New regulations in Virginia that deny road funding to subdivisions with too many cul-de-sacs was named one of the year’s most ingenious ideas by the New York Times magazine.
The rules, established by the Virginia Department of Transportation under the leadership of Gov. Tim Kaine, sparked a battle between suburban developers and land use advocates. The goal of the regulations is to reduce the number of cul-de-sacs in future developments, which will ease traffic congestion on main roads. The idea is to increase connectivity.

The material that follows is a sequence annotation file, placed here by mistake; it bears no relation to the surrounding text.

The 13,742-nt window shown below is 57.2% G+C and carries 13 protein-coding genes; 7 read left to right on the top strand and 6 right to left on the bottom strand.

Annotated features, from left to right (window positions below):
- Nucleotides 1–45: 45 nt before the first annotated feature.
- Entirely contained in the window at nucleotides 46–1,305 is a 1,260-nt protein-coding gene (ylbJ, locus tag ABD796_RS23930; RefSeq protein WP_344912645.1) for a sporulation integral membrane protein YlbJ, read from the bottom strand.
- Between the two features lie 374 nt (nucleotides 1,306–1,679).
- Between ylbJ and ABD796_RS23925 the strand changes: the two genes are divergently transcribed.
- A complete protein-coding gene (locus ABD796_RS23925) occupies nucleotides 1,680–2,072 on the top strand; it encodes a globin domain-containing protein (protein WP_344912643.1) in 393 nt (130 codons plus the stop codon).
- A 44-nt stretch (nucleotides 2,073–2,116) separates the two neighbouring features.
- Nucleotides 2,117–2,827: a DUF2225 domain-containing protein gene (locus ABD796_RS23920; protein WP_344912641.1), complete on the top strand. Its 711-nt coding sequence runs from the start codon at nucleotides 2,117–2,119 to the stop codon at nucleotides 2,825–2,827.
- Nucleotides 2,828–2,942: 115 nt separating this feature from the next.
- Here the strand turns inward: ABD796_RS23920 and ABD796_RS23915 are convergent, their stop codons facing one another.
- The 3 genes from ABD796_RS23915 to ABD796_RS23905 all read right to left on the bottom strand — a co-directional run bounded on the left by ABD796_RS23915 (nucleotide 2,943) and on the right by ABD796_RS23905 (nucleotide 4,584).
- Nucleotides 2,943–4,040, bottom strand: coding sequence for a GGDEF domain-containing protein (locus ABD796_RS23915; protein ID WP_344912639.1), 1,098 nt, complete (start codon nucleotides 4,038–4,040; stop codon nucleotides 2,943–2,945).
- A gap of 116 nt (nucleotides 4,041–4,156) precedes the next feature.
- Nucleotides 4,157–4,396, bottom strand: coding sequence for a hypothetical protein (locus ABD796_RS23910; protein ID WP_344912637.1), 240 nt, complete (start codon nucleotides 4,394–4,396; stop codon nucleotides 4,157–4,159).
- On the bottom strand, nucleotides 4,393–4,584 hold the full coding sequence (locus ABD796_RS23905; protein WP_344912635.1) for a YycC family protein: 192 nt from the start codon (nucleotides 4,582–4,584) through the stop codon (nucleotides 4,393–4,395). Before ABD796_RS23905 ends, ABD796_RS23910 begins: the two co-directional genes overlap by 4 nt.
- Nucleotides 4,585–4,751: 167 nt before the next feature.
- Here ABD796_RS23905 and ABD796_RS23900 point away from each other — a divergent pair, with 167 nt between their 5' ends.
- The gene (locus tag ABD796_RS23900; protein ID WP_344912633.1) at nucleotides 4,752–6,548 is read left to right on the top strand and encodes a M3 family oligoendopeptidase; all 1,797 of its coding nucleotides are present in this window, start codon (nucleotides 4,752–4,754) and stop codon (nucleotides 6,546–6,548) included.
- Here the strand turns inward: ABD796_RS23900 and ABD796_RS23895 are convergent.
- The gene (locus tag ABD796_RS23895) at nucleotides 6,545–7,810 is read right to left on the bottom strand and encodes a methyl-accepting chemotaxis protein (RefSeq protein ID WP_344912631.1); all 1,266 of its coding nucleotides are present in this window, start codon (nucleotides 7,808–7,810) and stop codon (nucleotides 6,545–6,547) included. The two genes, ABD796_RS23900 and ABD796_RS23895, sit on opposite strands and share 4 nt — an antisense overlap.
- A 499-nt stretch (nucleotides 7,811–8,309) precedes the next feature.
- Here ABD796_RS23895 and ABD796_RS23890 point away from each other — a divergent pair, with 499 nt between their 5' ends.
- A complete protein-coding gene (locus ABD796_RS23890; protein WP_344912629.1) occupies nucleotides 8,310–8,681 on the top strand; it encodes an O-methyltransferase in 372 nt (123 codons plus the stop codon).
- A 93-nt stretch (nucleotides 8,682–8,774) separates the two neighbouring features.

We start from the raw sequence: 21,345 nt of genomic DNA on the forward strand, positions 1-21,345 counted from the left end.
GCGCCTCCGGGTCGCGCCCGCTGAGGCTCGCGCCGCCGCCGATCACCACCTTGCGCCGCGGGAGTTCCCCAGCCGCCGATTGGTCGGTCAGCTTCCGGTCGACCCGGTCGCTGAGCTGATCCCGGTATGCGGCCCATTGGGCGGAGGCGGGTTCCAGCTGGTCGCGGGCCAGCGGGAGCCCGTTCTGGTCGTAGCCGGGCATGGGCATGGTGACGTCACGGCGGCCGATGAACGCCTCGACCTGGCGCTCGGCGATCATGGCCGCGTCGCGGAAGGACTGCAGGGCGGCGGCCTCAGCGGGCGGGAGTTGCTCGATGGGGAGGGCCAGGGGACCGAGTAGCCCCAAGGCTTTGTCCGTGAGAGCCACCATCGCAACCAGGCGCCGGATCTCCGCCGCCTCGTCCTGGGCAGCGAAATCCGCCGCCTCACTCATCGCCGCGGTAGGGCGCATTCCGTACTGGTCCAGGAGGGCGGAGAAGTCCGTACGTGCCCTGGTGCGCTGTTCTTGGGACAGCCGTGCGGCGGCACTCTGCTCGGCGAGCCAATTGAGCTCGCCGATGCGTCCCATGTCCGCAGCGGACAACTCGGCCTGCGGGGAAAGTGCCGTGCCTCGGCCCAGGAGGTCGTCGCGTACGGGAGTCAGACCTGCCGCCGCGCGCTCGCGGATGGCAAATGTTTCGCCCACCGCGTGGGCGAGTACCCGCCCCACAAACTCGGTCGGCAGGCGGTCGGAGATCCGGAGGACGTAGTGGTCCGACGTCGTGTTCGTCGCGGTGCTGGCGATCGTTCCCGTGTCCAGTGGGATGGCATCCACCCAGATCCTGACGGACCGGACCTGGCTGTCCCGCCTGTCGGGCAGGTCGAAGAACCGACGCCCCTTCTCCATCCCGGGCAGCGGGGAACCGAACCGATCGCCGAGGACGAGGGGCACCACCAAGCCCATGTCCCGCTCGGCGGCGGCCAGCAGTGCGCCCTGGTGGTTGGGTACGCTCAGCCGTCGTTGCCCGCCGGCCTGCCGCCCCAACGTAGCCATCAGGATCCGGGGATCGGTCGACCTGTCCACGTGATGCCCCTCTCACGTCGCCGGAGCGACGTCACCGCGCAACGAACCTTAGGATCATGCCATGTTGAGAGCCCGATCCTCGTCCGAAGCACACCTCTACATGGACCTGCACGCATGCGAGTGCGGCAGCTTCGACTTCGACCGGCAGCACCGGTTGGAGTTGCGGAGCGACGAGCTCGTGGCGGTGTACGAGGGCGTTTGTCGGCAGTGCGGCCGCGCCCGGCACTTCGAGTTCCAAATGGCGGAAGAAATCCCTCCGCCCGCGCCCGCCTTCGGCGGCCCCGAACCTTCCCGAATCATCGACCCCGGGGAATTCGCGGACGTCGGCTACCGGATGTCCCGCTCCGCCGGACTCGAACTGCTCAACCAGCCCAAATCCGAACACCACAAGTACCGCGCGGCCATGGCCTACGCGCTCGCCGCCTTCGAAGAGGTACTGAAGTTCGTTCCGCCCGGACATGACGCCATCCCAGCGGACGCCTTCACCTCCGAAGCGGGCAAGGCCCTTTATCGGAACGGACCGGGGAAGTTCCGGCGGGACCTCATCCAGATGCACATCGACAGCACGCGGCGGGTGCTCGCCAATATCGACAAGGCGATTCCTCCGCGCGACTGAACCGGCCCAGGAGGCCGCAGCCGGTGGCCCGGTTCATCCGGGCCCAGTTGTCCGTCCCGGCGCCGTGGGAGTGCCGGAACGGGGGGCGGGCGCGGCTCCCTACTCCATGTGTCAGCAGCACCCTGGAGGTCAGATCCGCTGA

If subdivisions fail to comply, Virginia won’t provide maintenance and snowplow services, a big disincentive in a state where the government provides 83 percent of road services.
Virginia expects the new rules to relieve its strained infrastructure budget: through streets are more efficient and cheaper to maintain, and they take pressure off arterial roads that otherwise need to be widened. “It’s about connecting land-use and transportation planning and restricting wasteful and unplanned development,” Kaine said in March.
BizSense covered the issue earlier this year.